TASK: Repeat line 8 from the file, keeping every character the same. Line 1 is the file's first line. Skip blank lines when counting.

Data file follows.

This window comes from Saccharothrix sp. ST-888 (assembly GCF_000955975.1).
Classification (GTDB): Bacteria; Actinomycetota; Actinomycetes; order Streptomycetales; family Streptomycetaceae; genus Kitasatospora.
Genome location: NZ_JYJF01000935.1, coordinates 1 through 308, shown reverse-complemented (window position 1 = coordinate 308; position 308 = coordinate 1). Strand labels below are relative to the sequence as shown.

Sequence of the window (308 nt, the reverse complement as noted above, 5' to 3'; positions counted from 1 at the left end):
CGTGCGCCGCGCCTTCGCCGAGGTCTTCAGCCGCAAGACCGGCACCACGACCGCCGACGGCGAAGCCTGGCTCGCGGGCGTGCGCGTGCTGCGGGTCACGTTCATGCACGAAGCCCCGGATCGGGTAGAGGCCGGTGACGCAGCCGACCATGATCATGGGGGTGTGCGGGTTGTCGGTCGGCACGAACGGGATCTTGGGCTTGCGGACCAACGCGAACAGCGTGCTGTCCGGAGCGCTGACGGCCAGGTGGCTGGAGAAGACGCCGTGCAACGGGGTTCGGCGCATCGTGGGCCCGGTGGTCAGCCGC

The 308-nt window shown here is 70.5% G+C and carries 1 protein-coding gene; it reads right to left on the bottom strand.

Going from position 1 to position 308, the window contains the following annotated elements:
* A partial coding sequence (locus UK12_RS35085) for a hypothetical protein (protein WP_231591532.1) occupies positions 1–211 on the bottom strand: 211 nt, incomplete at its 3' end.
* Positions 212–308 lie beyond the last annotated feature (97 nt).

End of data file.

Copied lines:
* A partial coding sequence (locus UK12_RS35085) for a hypothetical protein (protein WP_231591532.1) occupies positions 1–211 on the bottom strand: 211 nt, incomplete at its 3' end.